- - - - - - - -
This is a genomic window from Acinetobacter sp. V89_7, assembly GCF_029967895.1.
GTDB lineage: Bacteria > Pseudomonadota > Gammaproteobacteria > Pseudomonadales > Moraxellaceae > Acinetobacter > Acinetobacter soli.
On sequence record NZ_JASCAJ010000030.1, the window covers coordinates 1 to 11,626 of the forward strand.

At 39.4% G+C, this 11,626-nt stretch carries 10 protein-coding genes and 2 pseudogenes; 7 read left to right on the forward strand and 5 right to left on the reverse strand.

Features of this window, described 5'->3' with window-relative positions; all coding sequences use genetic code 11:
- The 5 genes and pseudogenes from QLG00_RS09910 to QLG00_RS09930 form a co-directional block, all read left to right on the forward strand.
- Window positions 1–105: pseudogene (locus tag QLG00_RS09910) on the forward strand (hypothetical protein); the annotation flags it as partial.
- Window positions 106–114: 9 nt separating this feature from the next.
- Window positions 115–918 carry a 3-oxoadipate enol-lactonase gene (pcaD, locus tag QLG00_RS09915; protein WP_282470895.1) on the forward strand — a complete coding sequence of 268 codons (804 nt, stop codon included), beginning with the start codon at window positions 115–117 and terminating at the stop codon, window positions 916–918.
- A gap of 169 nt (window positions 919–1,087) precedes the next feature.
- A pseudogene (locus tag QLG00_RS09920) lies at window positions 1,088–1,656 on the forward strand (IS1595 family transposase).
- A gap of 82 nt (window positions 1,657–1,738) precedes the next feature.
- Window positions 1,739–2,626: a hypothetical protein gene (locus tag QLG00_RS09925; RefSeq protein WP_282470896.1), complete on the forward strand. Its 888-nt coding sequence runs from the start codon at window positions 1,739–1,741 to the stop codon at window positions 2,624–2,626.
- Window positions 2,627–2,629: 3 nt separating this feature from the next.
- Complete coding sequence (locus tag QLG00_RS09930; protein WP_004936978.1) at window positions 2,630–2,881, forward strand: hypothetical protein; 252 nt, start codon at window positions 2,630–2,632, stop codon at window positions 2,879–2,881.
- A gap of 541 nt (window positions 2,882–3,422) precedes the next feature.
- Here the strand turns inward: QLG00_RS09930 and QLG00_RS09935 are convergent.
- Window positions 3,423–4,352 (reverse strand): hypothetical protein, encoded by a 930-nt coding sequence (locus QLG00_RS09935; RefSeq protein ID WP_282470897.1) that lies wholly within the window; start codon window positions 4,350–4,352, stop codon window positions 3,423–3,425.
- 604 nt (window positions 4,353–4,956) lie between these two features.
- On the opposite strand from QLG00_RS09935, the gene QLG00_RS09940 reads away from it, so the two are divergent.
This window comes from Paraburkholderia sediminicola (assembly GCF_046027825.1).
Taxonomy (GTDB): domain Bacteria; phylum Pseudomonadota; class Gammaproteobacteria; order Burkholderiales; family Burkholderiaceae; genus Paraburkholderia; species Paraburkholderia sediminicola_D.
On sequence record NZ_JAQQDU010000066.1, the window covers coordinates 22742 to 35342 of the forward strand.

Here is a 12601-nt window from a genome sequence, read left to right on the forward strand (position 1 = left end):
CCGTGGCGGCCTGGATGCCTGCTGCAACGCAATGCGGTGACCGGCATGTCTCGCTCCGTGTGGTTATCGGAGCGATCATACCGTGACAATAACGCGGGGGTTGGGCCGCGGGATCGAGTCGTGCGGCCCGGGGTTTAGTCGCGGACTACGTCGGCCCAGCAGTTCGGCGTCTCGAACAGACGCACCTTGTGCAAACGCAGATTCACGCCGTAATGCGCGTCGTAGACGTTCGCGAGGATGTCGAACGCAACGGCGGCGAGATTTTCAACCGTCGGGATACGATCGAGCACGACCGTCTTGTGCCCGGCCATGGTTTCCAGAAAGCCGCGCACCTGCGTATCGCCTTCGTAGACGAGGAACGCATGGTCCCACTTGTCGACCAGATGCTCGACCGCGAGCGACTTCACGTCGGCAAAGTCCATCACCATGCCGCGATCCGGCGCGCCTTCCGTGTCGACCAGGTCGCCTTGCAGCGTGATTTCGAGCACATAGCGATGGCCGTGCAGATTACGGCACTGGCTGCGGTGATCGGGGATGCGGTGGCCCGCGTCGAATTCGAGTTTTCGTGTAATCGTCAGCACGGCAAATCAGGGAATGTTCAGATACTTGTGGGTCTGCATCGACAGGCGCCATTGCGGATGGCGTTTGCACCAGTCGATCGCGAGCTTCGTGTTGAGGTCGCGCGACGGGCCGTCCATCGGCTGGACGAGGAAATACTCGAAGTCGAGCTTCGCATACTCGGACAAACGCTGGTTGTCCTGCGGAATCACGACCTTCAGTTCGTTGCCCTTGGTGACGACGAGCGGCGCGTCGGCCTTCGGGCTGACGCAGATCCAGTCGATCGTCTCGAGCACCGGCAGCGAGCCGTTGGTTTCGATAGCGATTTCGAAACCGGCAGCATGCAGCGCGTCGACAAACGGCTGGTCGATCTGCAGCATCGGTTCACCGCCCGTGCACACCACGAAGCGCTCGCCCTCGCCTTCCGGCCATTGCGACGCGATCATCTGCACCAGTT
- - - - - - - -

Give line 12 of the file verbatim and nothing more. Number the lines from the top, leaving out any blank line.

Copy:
- A gap of 82 nt (window positions 1,657–1,738) precedes the next feature.